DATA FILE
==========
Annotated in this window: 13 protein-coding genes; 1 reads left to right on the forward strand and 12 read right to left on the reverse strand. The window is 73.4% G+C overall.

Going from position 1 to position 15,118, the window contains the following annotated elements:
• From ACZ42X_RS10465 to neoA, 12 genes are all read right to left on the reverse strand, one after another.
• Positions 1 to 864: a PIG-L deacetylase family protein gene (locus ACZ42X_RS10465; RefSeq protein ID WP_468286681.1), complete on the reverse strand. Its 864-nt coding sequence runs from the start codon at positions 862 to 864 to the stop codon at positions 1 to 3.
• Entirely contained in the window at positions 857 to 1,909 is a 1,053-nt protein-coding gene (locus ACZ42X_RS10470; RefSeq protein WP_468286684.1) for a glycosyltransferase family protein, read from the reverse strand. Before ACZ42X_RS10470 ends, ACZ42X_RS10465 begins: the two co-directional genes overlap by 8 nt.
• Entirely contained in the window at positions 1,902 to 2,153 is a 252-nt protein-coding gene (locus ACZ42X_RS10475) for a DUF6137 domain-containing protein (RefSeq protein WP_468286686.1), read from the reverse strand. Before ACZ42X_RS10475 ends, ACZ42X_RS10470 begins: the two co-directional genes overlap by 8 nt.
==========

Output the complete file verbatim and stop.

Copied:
Annotated in this window: 13 protein-coding genes; 1 reads left to right on the forward strand and 12 read right to left on the reverse strand. The window is 73.4% G+C overall.

Going from position 1 to position 15,118, the window contains the following annotated elements:
• From ACZ42X_RS10465 to neoA, 12 genes are all read right to left on the reverse strand, one after another.
• Positions 1 to 864: a PIG-L deacetylase family protein gene (locus ACZ42X_RS10465; RefSeq protein ID WP_468286681.1), complete on the reverse strand. Its 864-nt coding sequence runs from the start codon at positions 862 to 864 to the stop codon at positions 1 to 3.
• Entirely contained in the window at positions 857 to 1,909 is a 1,053-nt protein-coding gene (locus ACZ42X_RS10470; RefSeq protein WP_468286684.1) for a glycosyltransferase family protein, read from the reverse strand. Before ACZ42X_RS10470 ends, ACZ42X_RS10465 begins: the two co-directional genes overlap by 8 nt.
• Entirely contained in the window at positions 1,902 to 2,153 is a 252-nt protein-coding gene (locus ACZ42X_RS10475) for a DUF6137 domain-containing protein (RefSeq protein WP_468286686.1), read from the reverse strand. Before ACZ42X_RS10475 ends, ACZ42X_RS10470 begins: the two co-directional genes overlap by 8 nt.